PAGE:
Near Moncks Corner in Berkeley County, South Carolina — The American South (South Atlantic)
Wassamassaw, with several variant spellings during the colonial era, is a Native American word thought to mean “connecting water.” It first referred to the large cypress swamp here, but eventually referred to the community that grew up nearby in the Anglican parish of St. James, Goose Creek. Plantations laid out by the English and later by the Huguenots flourished before the Revolution.
The swamp was almost impassible for most of the colonial period, but the Wassamassaw Road ran just below the swamp between here and Goose Creek. A Chapel of Ease was built nearby shortly after the Yamasee War of 1715, and a free school was founded in 1728. The “Wassamassaw Cavalry,” a militia company founded in 1857, later saw Confederate service as Company D, 2nd S.C. Cavalry.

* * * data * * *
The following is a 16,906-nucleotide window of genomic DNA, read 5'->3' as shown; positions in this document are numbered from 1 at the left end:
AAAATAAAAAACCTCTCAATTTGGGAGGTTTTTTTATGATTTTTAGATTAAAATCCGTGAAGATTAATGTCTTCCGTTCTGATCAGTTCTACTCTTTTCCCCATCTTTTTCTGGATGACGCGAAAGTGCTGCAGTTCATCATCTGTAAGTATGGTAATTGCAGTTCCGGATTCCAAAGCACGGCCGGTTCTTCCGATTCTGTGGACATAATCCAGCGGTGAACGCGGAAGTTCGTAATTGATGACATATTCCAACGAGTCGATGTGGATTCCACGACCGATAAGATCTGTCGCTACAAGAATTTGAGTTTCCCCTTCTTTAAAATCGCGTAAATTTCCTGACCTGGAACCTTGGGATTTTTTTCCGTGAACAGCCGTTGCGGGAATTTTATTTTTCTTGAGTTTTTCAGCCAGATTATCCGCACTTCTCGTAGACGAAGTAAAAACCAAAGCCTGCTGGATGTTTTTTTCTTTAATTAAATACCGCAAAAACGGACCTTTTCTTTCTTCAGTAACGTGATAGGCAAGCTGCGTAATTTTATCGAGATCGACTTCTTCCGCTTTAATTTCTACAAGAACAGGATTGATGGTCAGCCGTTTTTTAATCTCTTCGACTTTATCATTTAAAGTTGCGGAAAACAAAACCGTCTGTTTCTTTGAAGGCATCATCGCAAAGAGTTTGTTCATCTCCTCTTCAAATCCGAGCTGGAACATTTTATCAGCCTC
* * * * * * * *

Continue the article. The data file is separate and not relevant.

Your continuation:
Erected 2009 by Berkeley County. (Marker Number 8-62.)
Location. 33° 9.288′ N, 80° 10.188′ W. Marker is near Moncks Corner, South Carolina, in Berkeley County. Marker is on Wassamassaw Lane 0.3 miles north of U.S. 176, on the right when traveling north. Click for map. Marker is located at the end of Wassamassaw Lane near the intersection of U.S. Highway 176 and Jedburg
Other nearby markers. At least 8 other markers are within 10 miles of this marker, measured as the crow flies. Cypress Methodist Camp Ground (approx. 7 miles away); Varner Town Indian Community (approx. 7.5 miles away); St. John's Church (approx. 8.3 miles away); Berkeley County (approx. 8.3 miles away); a different marker also named Berkeley County (approx. 8.5 miles away); Mulberry Plantation (approx. 8.8 miles away); Lewisfield Plantation (approx. 9 miles away); Alston Graded School / Alston High School (approx. 9.2 miles away). Click for a list of all markers in Moncks Corner.
Categories. • Colonial Era • War, US Civil •
Credits. This page originally submitted on , by David Bullard of Seneca, South Carolina. This page has been viewed 1,569 times since then and 117 times this year. Photos: 1, 2, 3, 4, 5, 6. submitted on , by David Bullard of Seneca, South Carolina. • Craig Swain was the editor who published this page. This page was last revised on June 16, 2016.